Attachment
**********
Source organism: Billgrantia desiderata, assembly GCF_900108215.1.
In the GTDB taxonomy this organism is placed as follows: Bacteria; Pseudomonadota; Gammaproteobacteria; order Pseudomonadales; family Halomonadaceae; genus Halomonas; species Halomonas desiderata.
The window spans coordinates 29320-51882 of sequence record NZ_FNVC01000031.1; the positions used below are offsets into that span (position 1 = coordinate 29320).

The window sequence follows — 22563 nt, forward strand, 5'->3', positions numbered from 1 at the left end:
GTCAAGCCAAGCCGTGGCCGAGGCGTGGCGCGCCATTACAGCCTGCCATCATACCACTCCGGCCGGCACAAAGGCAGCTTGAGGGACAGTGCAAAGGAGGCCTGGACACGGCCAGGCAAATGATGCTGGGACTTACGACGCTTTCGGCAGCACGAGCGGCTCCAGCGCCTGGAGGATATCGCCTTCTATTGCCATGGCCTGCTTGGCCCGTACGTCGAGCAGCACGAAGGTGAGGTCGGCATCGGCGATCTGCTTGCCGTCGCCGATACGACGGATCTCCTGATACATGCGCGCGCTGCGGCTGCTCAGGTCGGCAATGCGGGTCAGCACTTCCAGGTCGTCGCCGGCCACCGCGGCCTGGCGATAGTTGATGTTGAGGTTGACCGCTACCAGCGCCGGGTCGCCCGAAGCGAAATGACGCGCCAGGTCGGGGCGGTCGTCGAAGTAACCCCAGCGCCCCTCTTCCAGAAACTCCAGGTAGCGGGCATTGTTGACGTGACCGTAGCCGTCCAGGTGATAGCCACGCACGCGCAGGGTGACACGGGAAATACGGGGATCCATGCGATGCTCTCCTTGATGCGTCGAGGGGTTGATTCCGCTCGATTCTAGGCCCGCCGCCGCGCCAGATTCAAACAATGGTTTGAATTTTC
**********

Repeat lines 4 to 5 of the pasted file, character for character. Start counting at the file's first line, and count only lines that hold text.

The window sequence follows — 22563 nt, forward strand, 5'->3', positions numbered from 1 at the left end:
GTCAAGCCAAGCCGTGGCCGAGGCGTGGCGCGCCATTACAGCCTGCCATCATACCACTCCGGCCGGCACAAAGGCAGCTTGAGGGACAGTGCAAAGGAGGCCTGGACACGGCCAGGCAAATGATGCTGGGACTTACGACGCTTTCGGCAGCACGAGCGGCTCCAGCGCCTGGAGGATATCGCCTTCTATTGCCATGGCCTGCTTGGCCCGTACGTCGAGCAGCACGAAGGTGAGGTCGGCATCGGCGATCTGCTTGCCGTCGCCGATACGACGGATCTCCTGATACATGCGCGCGCTGCGGCTGCTCAGGTCGGCAATGCGGGTCAGCACTTCCAGGTCGTCGCCGGCCACCGCGGCCTGGCGATAGTTGATGTTGAGGTTGACCGCTACCAGCGCCGGGTCGCCCGAAGCGAAATGACGCGCCAGGTCGGGGCGGTCGTCGAAGTAACCCCAGCGCCCCTCTTCCAGAAACTCCAGGTAGCGGGCATTGTTGACGTGACCGTAGCCGTCCAGGTGATAGCCACGCACGCGCAGGGTGACACGGGAAATACGGGGATCCATGCGATGCTCTCCTTGATGCGTCGAGGGGTTGATTCCGCTCGATTCTAGGCCCGCCGCCGCGCCAGATTCAAACAATGGTTTGAATTTTC